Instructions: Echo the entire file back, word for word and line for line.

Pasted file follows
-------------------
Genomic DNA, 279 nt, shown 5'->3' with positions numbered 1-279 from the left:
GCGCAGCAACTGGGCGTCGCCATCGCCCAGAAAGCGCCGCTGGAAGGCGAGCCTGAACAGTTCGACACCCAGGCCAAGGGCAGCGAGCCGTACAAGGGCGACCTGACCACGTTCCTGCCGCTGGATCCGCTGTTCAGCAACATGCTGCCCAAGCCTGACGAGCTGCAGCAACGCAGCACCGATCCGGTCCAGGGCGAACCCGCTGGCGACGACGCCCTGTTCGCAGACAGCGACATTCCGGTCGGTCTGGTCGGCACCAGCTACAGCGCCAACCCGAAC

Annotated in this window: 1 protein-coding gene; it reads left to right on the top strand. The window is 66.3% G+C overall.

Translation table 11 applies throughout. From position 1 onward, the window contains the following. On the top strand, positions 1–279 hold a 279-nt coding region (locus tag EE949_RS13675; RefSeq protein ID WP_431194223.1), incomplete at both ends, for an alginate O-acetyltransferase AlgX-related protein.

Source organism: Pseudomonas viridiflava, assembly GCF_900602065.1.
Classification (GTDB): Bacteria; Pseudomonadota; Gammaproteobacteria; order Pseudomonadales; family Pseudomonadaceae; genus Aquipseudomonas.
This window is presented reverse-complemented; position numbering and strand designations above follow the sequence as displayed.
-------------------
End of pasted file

Genomic DNA, 279 nt, shown 5'->3' with positions numbered 1-279 from the left:
GCGCAGCAACTGGGCGTCGCCATCGCCCAGAAAGCGCCGCTGGAAGGCGAGCCTGAACAGTTCGACACCCAGGCCAAGGGCAGCGAGCCGTACAAGGGCGACCTGACCACGTTCCTGCCGCTGGATCCGCTGTTCAGCAACATGCTGCCCAAGCCTGACGAGCTGCAGCAACGCAGCACCGATCCGGTCCAGGGCGAACCCGCTGGCGACGACGCCCTGTTCGCAGACAGCGACATTCCGGTCGGTCTGGTCGGCACCAGCTACAGCGCCAACCCGAAC

Annotated in this window: 1 protein-coding gene; it reads left to right on the top strand. The window is 66.3% G+C overall.

Translation table 11 applies throughout. From position 1 onward, the window contains the following. On the top strand, positions 1–279 hold a 279-nt coding region (locus tag EE949_RS13675; RefSeq protein ID WP_431194223.1), incomplete at both ends, for an alginate O-acetyltransferase AlgX-related protein.

Source organism: Pseudomonas viridiflava, assembly GCF_900602065.1.
Classification (GTDB): Bacteria; Pseudomonadota; Gammaproteobacteria; order Pseudomonadales; family Pseudomonadaceae; genus Aquipseudomonas.
This window is presented reverse-complemented; position numbering and strand designations above follow the sequence as displayed.